NATURE’S TURN: Bean plants in the lettuce bed, how to raise mosquitoes
July 3 – 16, 2017
Mount Washington — “ ‘Throughout my whole life,’ he noted later, ‘during every minute of it, the world has been gradually lighting up and blazing before my eyes until it has come to surround me, entirely lit up from within.’” From “The Abundance” by Annie Dillard
A dozen orca beans, as vivid in appearance as the black and white orca whale, found their way into my seed collection. I favor climbing beans to bush beans so wouldn’t ordinarily plant these but, at this moment, bush beans make an ideal succession crop to lettuce. The lush bed of colorful lettuces that now invites continuous harvests is destined to peak then decline as midsummer approaches. About two weeks ago, I noticed a few spots of bare earth in the stand of salad greens; into these openings I sowed the first orca beans and forgot about them. A few days ago, I discovered a bean plant when picking salad and soon noticed half a dozen 8-inch-tall specimens nearly crowded out by the lettuce and showing signs of neglect. It was natural to enlarge the circle around each bean seedling by pulling out whole miniature lettuce plants for supper. This week I’ll sow the remaining orca beans among the lettuces to complete the succession from salad to bean crop.
Warm weather climbers that produce fruit in 50 to 60 days are in line to succeed sugar snap peas on my 20-foot-long permanent trellis. I recently seeded Lemon, Boston Pickler and Persian cucumbers along with Scarlet Runner, Rattlesnake and Aunt Ada beans at the perimeter of the bed that surrounds the trellis. Planted at the same time, an edamame variety reputed to grow 3 feet tall may not mature, given that it requires 100 days from seed to full pod. Climbing nasturtiums and morning glories add their showy beauty to the attractive and very productive trellised vegetables.
The seed packets of mixed Asian greens from many purveyors include kale. I’m in the process of harvesting the budding and bolting plants from an early stand of the greens while leaving the kale plants at about 18-inch spacing; this kale will grow until early winter. Meanwhile a later sowing of Asian greens is ready to add to salads, suggesting that it’s time to plant a new crop in any open ground. From this second planting, I’ll harvest the leaves of young kale along with all the other tender salad greens because there’s enough kale to grow to maturity in the earlier sowing. Broccoli and collards will be started in the second bed for the late-summer through autumn table.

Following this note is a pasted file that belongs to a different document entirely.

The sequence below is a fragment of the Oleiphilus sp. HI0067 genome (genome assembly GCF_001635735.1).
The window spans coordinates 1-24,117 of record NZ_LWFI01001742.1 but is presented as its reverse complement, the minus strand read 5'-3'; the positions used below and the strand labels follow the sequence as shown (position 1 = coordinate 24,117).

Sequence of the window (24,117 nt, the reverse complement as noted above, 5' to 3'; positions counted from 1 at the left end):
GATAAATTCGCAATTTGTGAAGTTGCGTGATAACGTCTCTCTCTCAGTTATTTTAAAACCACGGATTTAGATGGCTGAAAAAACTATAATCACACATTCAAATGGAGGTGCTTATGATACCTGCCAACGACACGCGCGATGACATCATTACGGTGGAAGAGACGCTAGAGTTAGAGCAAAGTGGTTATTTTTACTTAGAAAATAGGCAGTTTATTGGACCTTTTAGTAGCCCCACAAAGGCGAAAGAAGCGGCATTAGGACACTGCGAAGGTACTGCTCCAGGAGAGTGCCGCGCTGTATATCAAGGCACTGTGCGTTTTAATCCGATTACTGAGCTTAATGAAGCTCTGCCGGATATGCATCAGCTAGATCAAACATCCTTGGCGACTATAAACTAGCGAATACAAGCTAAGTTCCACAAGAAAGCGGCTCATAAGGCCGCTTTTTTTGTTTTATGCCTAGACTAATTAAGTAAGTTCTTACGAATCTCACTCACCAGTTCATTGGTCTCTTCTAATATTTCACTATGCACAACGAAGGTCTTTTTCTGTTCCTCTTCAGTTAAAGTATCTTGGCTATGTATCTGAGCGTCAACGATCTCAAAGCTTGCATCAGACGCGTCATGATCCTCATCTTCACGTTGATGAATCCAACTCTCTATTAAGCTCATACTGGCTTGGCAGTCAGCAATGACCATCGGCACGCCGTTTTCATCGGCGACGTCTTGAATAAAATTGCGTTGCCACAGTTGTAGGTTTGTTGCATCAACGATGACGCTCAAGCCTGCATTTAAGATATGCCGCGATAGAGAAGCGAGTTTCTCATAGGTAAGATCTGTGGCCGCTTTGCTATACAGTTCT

Rainwater collection from rooftops is always practical. I drain full buckets and barrels into favorite watering cans to shower seedbeds and pour on the root zones of transplants. All the collection and storage buckets but one have tight-fitting covers. The one that doesn’t have a matching lid wasn’t covered for a while after a rainstorm, but then was covered with a lid that rested on top; it didn’t fit or seal over the circumference edge. When I removed this lid to pour the contents into a watering can, I gazed into water 30 inches deep that was alive with wriggling, pulsing, greyish flecks – thousands of them, unmistakable mosquito larvae and pupae. Imagine all those squealing, biting adult mosquitoes in the air! I proceeded to decant this water into the watering cans, trusting that the little creatures wouldn’t clog up the spray heads. I didn’t stop until the last drop of larvae-enriched water was spent.
Annie Dillard, The Abundance, HarperCollins, New York, 2016. Page 197, paragraph 2
Mosquito life cycle https://www.youtube.com/watch?v=wFfO7f8Vr9c